August 31 2014 Latest news:
Wednesday, February 5, 2014
Businessman Robert Divkovic – who ran Roberto Mac Ltd - has been cleared by police of conspiracy to defraud but the Gangmasters Licensing Authority says his licence to operate remains revoked.
His wife, Marija, says she got a text message from police to say her husband was in the clear – four months after a 3am raid which led to the liquidation of his company and the collapse of his multi-million pound business.
“One of the detectives sent me a text message to say my husband had been cleared,” said Marija. “That was that”.
Mr Divkovic though insisted on police putting it in writing that his bail had been ended and all charges dropped - and that letter arrived last Thursday.
“Until it arrived I didn’t truly believe it,” he said.
But he faces an uncertain future after the Gangmasters Licensing Authority insisted his licence remained revoked after their inquiries found he had breached their regulations.
A GLA spokesman said the district wide investigation had considered “how workers were treated and if the company was compliant with the GLA’s licensing standards.”
He said inquiries “identified the extent of non-compliance, with evidence of multiple non-compliances against the authority’s licensing standards. That led to the licence being revoked with immediate effect on January 9 2014.”
The spokesman explained that the threshold for revocation of a licence is 30 points. In an inspection non-compliances are “totted up” similar to the process for driving licence disqualification. Critical breaches score 30 points and other breaches score 8 points.
“The GLA found Roberto Mac Ltd to be in breach of seven standards in total – five of them critical – producing a total of 166 points,” said the spokesman.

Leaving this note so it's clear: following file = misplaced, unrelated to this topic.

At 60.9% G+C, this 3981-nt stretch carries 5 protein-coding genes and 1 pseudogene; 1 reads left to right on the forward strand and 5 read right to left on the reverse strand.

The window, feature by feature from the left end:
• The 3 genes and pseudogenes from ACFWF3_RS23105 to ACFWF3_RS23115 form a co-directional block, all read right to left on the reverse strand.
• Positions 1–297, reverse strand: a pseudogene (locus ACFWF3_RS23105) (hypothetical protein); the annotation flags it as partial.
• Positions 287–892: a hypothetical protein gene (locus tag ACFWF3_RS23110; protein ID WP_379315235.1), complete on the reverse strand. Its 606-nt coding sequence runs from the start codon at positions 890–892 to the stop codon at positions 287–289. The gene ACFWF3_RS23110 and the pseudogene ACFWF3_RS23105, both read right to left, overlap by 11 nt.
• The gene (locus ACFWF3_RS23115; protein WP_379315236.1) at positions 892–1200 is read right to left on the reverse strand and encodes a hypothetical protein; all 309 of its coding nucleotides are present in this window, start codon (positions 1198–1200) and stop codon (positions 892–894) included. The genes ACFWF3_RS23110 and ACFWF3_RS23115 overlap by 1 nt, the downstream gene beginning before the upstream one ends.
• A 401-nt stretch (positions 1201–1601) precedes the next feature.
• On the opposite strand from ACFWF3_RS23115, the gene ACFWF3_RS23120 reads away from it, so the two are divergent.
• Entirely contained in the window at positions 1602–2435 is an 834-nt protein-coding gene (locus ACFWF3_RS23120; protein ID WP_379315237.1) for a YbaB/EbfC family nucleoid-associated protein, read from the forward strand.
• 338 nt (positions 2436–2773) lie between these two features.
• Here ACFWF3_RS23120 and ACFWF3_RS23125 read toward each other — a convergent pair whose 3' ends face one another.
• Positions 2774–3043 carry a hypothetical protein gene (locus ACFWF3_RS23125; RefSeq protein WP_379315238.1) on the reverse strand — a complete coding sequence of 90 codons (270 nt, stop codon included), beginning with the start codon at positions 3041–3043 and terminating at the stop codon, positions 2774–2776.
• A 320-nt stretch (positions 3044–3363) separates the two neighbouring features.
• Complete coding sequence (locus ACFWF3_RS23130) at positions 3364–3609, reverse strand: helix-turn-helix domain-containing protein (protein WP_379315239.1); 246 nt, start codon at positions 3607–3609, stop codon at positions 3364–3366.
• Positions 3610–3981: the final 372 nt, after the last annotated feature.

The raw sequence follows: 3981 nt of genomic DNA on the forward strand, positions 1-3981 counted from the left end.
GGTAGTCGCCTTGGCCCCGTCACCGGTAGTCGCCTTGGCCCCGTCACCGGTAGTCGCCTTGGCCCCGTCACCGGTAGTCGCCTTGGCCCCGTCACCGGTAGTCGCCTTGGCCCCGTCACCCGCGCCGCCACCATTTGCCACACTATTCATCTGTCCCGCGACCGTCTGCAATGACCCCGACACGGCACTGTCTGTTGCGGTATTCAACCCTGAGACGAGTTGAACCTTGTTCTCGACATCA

One of the standards was failed because evidence indicated Mr Divkovic was not “fit and proper‟ to run his business in a compliant manner. Others areas of non-compliance uncovered included the company not paying national minimum wage; not providing accurate payslips that showed deductions from workers pay; not providing safe accommodation for workers; failing to provide workers with
personal protective equipment (PPE) for safety at work; transporting workers in unsafe vehicles, having drivers over the drink drive limit and using an unlicensed sub-contractor.
The spokesman said: “The company is entitled to appeal the GLA decision. No appeal has been received by the authority to date.”
His name cleared of criminal charges but his business destroyed and his health in serious decline, Mr Divkovic is concerned for the future.
He said: “I was suddenly left with no money to run the business, it went into liquidation and at one point I went to the job centre to find work.
“However, now I am not well enough to work anyway.”
His wife said: “They destroyed us – and 200 people were left without jobs and are now on social as a result.”
For many weeks Mrs Divkovic has been filing complaints to the Gangmasters Licensing Authority and police about the way the inquiry was handled, particularly in the light of her husband’s medical conditions.
Mr Divkovic said: “The procedures were totally unacceptable and wrong and it was disproportionate.
“What did they think I was, some sort of Mafia boss? They were treating me worse than that.”
Mrs Divkovic added: “What happened to us is a crime – when they came to the house they didn’t know we had children asleep upstairs and neither did they know the extent of my husband’s health problems.
“I am optimistic though for the future and that is because I believe in my husband. I don’t care about possessions – they are just things.”
A police spokesman confirmed that Mr Divkovic’s bail had been cancelled.
A GLA spokesman said: “Following on from the suspension imposed on October 15, 2013, the licence of Roberto Mac Ltd was revoked with immediate effect by the GLA on January 9.
“This decision was taken exclusively by the authority based on evidence uncovered through enquiries into suspected breaches of licensing standards. It remains in force.
“While the GLA assisted the police investigation, the decision not to impose charges against the company and/or its directors was taken by the Crown Prosecution Service.”